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Apple CEO Steve Jobs went from his rousing WWDC 2011 keynote in San Francisco on Monday to a city council meeting in Cupertino on Tuesday night, where he pitched a futuristic new 98-acre, four-story campus which could open its doors in 2015.
MacRumors is reporting that Apple may finally have found a purpose for the 98 acres of Cupertino land they gobbled up from Hewlett Packard late last year. At a Cupertino City Council meeting Tuesday night, CEO Steve Jobs made his pitch for the circular structure you see above -- that’s not an unidentified flying object landing on Earth, but rather a startling new Apple campus that could open in four years.
“It’s a pretty amazing building. It's a little like a spaceship landed,” Jobs revealed in a televised city council meeting last night. “It’s got this gorgeous courtyard in the middle... It's a circle. It's curved all the way around. If you build things, this is not the cheapest way to build something. There is not a straight piece of glass in this building. It's all curved. We've used our experience making retail buildings all over the world now, and we know how to make the biggest pieces of glass in the world for architectural use. And, we want to make the glass specifically for this building here. We can make it curve all the way around the building... It's pretty cool.”
Almost sounds like Jobs is giving a second keynote address in the same week! After hearing Jobs’ sales pitch, one of the city council members inquired as to “what the citizens of Cupertino would get from the new campus,” suggesting that Apple give the city free Wi-Fi in the same manner than Google has done for its home turf of Mountain View.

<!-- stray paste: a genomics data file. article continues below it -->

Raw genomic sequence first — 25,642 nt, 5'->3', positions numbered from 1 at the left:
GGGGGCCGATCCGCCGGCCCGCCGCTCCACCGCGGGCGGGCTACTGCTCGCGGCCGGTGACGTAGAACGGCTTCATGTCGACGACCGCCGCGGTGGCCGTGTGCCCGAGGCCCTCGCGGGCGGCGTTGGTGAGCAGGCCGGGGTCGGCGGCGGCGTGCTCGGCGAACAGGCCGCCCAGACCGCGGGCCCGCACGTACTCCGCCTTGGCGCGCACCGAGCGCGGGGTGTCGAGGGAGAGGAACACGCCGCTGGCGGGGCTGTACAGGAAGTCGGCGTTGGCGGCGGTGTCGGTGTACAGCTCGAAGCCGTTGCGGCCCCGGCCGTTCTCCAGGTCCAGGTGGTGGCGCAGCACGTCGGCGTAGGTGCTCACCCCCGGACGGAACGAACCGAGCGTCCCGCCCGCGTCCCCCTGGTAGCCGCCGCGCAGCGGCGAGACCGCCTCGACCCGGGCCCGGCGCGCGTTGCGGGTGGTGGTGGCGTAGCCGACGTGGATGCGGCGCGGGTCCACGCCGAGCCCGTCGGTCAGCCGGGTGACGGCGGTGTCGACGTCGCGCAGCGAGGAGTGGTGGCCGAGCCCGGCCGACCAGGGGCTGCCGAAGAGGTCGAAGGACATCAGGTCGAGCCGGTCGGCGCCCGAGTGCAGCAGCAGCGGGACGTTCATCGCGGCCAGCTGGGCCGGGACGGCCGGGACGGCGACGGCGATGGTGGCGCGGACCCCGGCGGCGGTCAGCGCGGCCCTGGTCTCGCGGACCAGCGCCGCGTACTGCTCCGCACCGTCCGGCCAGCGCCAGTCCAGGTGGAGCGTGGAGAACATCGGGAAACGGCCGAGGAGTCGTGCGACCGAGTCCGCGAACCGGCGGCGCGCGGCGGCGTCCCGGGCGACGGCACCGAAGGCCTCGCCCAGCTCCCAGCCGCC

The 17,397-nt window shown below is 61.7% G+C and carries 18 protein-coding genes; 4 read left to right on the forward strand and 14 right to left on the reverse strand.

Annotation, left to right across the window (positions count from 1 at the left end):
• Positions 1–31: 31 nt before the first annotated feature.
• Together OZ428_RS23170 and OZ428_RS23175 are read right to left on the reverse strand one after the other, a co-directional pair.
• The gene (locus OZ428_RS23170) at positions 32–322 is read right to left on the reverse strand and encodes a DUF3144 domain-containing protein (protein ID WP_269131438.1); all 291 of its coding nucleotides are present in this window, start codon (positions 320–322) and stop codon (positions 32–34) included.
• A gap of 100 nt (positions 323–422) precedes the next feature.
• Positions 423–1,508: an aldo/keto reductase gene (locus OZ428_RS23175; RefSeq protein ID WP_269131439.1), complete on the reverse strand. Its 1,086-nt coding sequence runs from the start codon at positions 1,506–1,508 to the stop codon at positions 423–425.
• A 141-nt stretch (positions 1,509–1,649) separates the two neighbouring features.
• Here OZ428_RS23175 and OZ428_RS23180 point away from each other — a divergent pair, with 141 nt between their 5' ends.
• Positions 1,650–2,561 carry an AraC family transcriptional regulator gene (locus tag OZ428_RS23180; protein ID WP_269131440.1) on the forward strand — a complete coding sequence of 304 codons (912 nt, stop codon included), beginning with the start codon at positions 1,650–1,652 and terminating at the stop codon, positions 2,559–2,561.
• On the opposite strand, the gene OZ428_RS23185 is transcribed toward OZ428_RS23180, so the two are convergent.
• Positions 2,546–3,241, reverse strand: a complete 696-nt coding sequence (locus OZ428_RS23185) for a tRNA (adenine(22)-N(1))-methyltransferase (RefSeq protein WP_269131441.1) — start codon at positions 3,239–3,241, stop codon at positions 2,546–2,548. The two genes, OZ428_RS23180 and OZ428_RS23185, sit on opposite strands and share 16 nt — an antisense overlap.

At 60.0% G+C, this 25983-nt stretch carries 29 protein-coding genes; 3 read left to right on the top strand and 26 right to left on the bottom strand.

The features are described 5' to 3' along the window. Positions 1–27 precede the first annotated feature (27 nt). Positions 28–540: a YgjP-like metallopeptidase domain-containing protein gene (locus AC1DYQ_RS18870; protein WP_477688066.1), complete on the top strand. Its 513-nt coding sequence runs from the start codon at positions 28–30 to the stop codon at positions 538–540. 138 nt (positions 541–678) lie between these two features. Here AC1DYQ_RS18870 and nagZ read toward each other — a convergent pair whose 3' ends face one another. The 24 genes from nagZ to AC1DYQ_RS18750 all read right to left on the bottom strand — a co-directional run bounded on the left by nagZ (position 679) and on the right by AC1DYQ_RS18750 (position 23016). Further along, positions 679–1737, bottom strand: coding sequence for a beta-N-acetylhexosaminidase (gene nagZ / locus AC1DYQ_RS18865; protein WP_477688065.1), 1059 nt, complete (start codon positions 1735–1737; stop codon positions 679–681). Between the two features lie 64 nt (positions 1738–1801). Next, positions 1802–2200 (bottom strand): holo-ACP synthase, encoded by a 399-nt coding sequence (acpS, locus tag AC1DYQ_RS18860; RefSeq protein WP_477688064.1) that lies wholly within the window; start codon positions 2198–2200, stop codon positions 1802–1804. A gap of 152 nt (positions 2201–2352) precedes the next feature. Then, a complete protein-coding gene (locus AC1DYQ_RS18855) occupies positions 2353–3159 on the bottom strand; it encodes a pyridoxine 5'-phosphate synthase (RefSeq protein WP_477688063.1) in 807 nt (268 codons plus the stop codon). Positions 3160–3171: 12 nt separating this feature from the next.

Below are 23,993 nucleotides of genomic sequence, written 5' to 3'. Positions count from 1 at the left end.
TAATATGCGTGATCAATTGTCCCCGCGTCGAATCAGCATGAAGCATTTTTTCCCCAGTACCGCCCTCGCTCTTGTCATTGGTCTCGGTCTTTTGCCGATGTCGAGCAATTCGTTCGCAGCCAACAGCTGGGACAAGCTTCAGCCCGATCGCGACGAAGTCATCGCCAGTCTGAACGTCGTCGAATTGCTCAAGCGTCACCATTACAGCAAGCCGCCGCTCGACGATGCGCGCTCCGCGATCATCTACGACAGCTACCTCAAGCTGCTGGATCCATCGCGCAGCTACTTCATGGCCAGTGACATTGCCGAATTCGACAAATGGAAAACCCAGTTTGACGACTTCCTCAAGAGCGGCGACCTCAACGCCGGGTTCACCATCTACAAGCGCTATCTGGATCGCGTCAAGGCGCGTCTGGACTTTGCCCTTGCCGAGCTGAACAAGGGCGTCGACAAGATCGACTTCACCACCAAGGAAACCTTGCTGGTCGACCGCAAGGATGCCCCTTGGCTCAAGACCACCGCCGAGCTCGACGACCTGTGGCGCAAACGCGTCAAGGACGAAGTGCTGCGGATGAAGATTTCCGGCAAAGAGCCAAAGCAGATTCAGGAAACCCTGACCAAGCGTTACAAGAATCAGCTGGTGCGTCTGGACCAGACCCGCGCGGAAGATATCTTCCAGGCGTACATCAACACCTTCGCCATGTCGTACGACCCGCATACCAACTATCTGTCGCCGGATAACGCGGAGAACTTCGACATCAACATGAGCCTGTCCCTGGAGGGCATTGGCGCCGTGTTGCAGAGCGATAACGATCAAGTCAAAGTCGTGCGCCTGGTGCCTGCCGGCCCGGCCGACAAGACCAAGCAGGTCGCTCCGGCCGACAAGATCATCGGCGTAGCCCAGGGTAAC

“If we can get out of paying taxes, we would be glad to provide free Wi-Fi,” Jobs remarked, noting that Apple was already the largest taxpayer in Cupertino, who certainly reaps plenty of benefits from hosting the company already. Jobs’ pitch to the Cupertino City Council is embedded below.
Apple’s new venture is intended to hold 12,000 employees in four stories. The facility itself will be 80 percent landscaping with underground parking -- a switch from Apple’s current campus which is 20 percent landscaping and all above-ground parking. The new campus will also house its own “energy generation facility using natural gas,” with electricity as a backup source.
Follow this article’s author, J.R. Bookwalter on Twitter
(Image and video courtesy of MacRumors)